If you are an adult in America, there’s a good chance you’re experiencing some burnout—and not just at work. As one headline put it, “burnout is everywhere.” That part is all but undeniable. What’s less clear is why. Being too busy is an obvious culprit—Gallup lists an “unmanageable workload” and “unreasonable time pressure” as two of the primary causes of employee burnout—but if my personal experience is any indication, it’s not the only one. When it comes to downtime, it’s not just quantity, but quality that matters. Here’s how I know.

The final semester of my college career was a lot. I double-majored in two totally unrelated fields, minored in math, and I had changed majors in my junior year. So unlike a lot of my friends who’d managed to lighten their credit load in the home stretch, I was yet again taking more than 18 credits. I was also captain of the women’s tennis team, which had earned a bid in the NCAA Division III Women’s Tennis Championship tournament that year. That meant an extended season with late-night practices every weekday from ten to midnight. And to top it all off, I worked part-time at the school library. To this day, thinking about the demands of my day-to-day back then makes my stomach churn. At the time, I didn’t think; I just put my head down and did what I had to do. I survived.

That said, the semester took a toll, one that started showing up in small, funny ways as graduation day neared. Once toward the end of the semester, my advanced macroeconomics professor asked the seniors in the class how the job hunt was going. “I haven’t started applying for jobs yet,” I said flatly when he looked my way. “You haven’t?” he asked, raising his eyebrows theatrically, “You should really get going on that. In fact,” he paused, “it might be too late already.” In a rare show of chutzpah that only makes sense in light of the anxiety rattling in my bones, I pushed back: “So if I put off job hunting until the summer, every single job in the entire country will be taken?” I deadpanned, with a large helping of sarcasm. “All the jobs in America will be gone forever? What will next year’s graduates do?” He laughed nervously and changed the subject. It was awkward.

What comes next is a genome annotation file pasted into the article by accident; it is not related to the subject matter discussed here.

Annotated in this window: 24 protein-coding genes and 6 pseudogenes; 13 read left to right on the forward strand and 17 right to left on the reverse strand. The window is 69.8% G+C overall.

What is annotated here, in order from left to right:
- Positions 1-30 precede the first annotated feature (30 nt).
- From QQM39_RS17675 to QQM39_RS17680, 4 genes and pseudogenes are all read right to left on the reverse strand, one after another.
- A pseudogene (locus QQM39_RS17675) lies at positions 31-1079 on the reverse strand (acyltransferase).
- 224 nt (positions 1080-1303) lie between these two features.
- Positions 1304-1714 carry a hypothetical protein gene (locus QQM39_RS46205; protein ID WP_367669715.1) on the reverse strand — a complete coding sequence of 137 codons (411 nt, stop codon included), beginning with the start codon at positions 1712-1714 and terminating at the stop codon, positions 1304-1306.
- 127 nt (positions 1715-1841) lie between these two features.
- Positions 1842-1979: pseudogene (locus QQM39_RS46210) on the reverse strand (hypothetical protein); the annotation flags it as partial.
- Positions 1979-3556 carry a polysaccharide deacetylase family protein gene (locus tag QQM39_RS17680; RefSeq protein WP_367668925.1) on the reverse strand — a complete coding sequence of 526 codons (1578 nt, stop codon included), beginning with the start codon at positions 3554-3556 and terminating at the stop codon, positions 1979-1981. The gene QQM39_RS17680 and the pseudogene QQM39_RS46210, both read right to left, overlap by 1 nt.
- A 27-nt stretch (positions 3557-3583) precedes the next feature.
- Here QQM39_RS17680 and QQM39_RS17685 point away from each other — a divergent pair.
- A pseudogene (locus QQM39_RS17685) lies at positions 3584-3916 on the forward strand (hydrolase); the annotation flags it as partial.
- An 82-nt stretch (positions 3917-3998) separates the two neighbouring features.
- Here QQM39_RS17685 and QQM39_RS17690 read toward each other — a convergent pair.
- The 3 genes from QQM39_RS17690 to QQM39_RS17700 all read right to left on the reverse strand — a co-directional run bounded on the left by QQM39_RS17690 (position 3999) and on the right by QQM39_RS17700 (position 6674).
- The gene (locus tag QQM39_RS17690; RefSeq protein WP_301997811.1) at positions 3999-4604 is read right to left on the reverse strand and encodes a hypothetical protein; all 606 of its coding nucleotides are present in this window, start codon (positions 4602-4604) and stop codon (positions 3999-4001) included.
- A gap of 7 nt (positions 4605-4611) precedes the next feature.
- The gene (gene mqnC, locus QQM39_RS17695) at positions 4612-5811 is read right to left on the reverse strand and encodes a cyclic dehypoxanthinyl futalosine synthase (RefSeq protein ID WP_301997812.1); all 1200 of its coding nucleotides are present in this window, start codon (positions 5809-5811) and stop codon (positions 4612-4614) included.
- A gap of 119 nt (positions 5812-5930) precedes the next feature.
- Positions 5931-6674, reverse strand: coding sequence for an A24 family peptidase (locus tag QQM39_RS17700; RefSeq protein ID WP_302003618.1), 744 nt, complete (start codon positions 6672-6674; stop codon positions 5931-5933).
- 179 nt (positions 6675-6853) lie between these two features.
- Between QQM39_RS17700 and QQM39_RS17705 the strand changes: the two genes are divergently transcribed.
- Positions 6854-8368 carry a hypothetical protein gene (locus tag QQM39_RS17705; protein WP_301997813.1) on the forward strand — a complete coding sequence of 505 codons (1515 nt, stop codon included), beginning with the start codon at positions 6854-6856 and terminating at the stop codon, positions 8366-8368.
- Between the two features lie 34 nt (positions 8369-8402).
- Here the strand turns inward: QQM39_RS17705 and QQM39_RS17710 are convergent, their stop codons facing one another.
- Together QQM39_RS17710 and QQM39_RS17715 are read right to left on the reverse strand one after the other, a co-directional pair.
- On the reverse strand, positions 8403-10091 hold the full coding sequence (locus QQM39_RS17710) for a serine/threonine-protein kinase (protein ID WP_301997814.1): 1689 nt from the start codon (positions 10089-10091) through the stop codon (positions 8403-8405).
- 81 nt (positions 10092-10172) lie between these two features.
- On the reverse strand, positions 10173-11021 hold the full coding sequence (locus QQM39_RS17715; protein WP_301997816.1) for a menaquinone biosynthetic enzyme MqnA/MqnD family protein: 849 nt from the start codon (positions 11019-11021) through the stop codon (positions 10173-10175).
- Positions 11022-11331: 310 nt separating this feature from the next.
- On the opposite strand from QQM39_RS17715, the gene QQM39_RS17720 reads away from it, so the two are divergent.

But the damage really became clear after I graduated and went home to my parents’ house to begin job hunting. I had nightmares about missed deadlines and failed exams every few nights for the entire summer. More worrisome, I slipped into a bout of extreme fatigue that lasted for over a month. I slept 10 to 12 hours a night and still struggled to keep my eyes open during the day, so much so that people around me took notice. On a road trip to Madison, Wisconsin, where I eventually found a job (not all of them were taken, as it turned out), my tendency to doze off during any car trip longer than five minutes became a running joke between my boyfriend and future mother-in-law. They still poke fun at me about it now—more than six years later.

At the time, I had no idea what was going on. In hindsight, it’s obvious: after four years of burning the candle at both ends, and a semester of burning the candle with a blowtorch, I was officially burnt out.

It would be easy to conclude from this that I was simply too busy in college. That the constant cycle of class, work, homework, practice, and more homework just didn’t leave enough time in the day for recuperation. There’s probably some truth to that. But the reality is that despite my busy schedule, I did have downtime—I just wasted it all on activities that were not actually rejuvenating.